No matter how hard I try to understand these terms, I can't find clear explanations. If anyone cares to concisely describe each terms and what the English terms are, you'd save my life.











And terms like 삼헌, 분헌, 집사, 찬축....


  • Are these all words in a passage that you're translating?
    – topo morto
    Mar 16 '18 at 11:13
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    Please show the context in which these words appear and generally some more research effort, including your own attempt at translation.
    – dROOOze
    Mar 16 '18 at 15:05
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    These are words that most Koreans will only ever encounter in high school history classes. (In fact I can't even recognize some of these terms, and I grew up in Korea.) If you need to have English translation of these terms, you're probably reading something way above your Korean reading level. (You're supposed to be at least at the level of a native Korean high schooler.)
    – jick
    Mar 16 '18 at 17:09
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    (...And if you're reading something that uses these terms but does not explain them, you're probably reading something aimed at history majors at college. Even I would need a dictionary to read such a document.)
    – jick
    Mar 16 '18 at 17:11
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    Normally on stack exchange we try to ask and answer questions in a way such that they can be as useful and interesting as possible to other users of the site. I've asked a meta question about how we can do that for this type of question - but for now perhaps it would be good if you can put the original reading passage in the question.
    – topo morto
    Mar 17 '18 at 9:07

Koreans learn their history, and learn a bunch of Sino-things. They're even not Sino-Korean. They're totally in 漢文, Chinese writings. Sadly, it's quite different from our current language. The cultural connection as well.

To me, whenever I learn the history, it was quite frustrating to be unable to understand those. For example, in schools, we learn that 정조 (正祖) wrote some books: <대전통편>, <동문휘고>, <탁지지>, <추관지>, <규장전운>. I cannot even guess the Han characters of them; we don't learn the meaning of each character.

What I want to say is, that you should ask this on History Stack Exchange or Chinese Stack Exchange. Things at that time was rather Chinese.

Well, according to the Japanese Wikipedia, 정화오례신의 (政和五礼新儀 / 政和五礼新仪)[1][2][3] is a 儀禮書 (의례서: a book about formality.) and was written on late Northern Song dynasty, completed by Emperor Huizong of Song in 1113. For my best guess, 政 (정) means politics, 和 (화) means -ish or and, 五 (오) means five, 礼 (례) means formality, 新 (신) means new, 儀 (의) means rules: so it would likely mean either Politics and five new rules for formality or Five new politic rules for formality.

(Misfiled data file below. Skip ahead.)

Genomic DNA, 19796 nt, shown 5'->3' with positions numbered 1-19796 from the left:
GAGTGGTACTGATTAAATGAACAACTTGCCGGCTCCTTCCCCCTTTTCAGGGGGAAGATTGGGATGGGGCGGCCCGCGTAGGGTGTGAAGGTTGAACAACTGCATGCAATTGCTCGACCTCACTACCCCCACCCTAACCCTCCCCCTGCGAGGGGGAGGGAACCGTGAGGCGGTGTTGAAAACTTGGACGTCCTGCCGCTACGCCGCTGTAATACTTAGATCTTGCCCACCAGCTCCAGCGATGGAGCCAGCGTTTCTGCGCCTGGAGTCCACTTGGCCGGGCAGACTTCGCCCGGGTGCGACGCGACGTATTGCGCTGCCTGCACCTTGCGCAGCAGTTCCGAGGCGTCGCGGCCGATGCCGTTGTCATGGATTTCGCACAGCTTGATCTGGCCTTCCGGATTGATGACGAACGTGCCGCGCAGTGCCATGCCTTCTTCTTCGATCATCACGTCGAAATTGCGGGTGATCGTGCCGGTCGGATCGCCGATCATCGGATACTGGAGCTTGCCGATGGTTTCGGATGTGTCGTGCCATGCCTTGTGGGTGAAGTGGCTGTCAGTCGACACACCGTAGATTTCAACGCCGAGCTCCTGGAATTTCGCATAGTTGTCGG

And so on. Hmm, I think Wiktionary would be good for you to do this work: https://en.wiktionary.org/wiki/政.

  • 정화오례신의 (政和五礼新儀) - A book of etiquette/rites compiled during the reign of Emperor Huizong of Song.
  • 주자가례 (朱子家禮) - A book of etiquette/rites of the household (common rites, coming of age rites, weddings, funerals, commemoration rites), authored by Zhu Xi.
  • 강남농법 (江南農法) - Agricultural techniques of China's Yangtze (Yangzi) Delta region (江南 is the region of China located to the south of the Yangtze River, near Shanghai). Quote from the Journal of Korean Studies, Volume 15, No. 1 (Fall 2010): "There is a general concensus among the scholars of Korean history that the introduction of the agricultural method of China's Yangzi Delta is the key to understanding and evaluating early Choseon agricultural development."

  • 실사구시 - possibly 實事求是, a four-character idiom meaning seeking truth from facts, or being practical and realistic.

  • 종법제도 - possibly 宗法制度, meaning the institutions in a society revolving around a patriarchal clan system (which ancient China was based around). This blood relation governs everything relating to inheritance.

  • 치례 - something to do with rituals. Second syllable should be 禮, unsure about the first.

  • 집사 - possibly 執事, which can refer to many things including a court official, deacon (in Christianity), court attendant...

I can't even make an educated guess on the other ones - you haven't provided enough context.

In general, you will get a better answer if you put in some more research effort to help us help you answer the question. For the Chinese-related literature consider finding the Hanja for the words and asking the question on Chinese StackExchange.

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